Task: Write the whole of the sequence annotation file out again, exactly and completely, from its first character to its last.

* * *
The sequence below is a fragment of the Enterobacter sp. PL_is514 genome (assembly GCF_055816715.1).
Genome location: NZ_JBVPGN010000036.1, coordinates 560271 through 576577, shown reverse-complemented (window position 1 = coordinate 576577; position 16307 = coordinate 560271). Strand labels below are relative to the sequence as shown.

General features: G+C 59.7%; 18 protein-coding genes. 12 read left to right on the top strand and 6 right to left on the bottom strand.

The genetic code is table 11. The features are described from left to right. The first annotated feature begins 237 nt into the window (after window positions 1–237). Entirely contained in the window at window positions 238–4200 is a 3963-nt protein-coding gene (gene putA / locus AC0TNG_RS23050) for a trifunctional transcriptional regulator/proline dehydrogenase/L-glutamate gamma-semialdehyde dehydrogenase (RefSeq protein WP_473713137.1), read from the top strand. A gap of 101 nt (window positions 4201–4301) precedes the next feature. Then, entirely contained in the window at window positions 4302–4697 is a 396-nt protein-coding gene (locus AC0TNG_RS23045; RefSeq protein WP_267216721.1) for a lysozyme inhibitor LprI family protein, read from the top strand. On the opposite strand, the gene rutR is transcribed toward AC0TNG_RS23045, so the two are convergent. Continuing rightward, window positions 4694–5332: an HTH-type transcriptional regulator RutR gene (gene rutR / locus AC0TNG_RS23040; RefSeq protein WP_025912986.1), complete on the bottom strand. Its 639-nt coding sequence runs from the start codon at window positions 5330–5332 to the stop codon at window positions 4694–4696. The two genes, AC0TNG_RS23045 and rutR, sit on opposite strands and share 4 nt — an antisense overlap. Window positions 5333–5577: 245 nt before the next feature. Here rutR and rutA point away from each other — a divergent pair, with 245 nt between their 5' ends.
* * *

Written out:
The sequence below is a fragment of the Enterobacter sp. PL_is514 genome (assembly GCF_055816715.1).
Genome location: NZ_JBVPGN010000036.1, coordinates 560271 through 576577, shown reverse-complemented (window position 1 = coordinate 576577; position 16307 = coordinate 560271). Strand labels below are relative to the sequence as shown.

General features: G+C 59.7%; 18 protein-coding genes. 12 read left to right on the top strand and 6 right to left on the bottom strand.

The genetic code is table 11. The features are described from left to right. The first annotated feature begins 237 nt into the window (after window positions 1–237). Entirely contained in the window at window positions 238–4200 is a 3963-nt protein-coding gene (gene putA / locus AC0TNG_RS23050) for a trifunctional transcriptional regulator/proline dehydrogenase/L-glutamate gamma-semialdehyde dehydrogenase (RefSeq protein WP_473713137.1), read from the top strand. A gap of 101 nt (window positions 4201–4301) precedes the next feature. Then, entirely contained in the window at window positions 4302–4697 is a 396-nt protein-coding gene (locus AC0TNG_RS23045; RefSeq protein WP_267216721.1) for a lysozyme inhibitor LprI family protein, read from the top strand. On the opposite strand, the gene rutR is transcribed toward AC0TNG_RS23045, so the two are convergent. Continuing rightward, window positions 4694–5332: an HTH-type transcriptional regulator RutR gene (gene rutR / locus AC0TNG_RS23040; RefSeq protein WP_025912986.1), complete on the bottom strand. Its 639-nt coding sequence runs from the start codon at window positions 5330–5332 to the stop codon at window positions 4694–4696. The two genes, AC0TNG_RS23045 and rutR, sit on opposite strands and share 4 nt — an antisense overlap. Window positions 5333–5577: 245 nt before the next feature. Here rutR and rutA point away from each other — a divergent pair, with 245 nt between their 5' ends.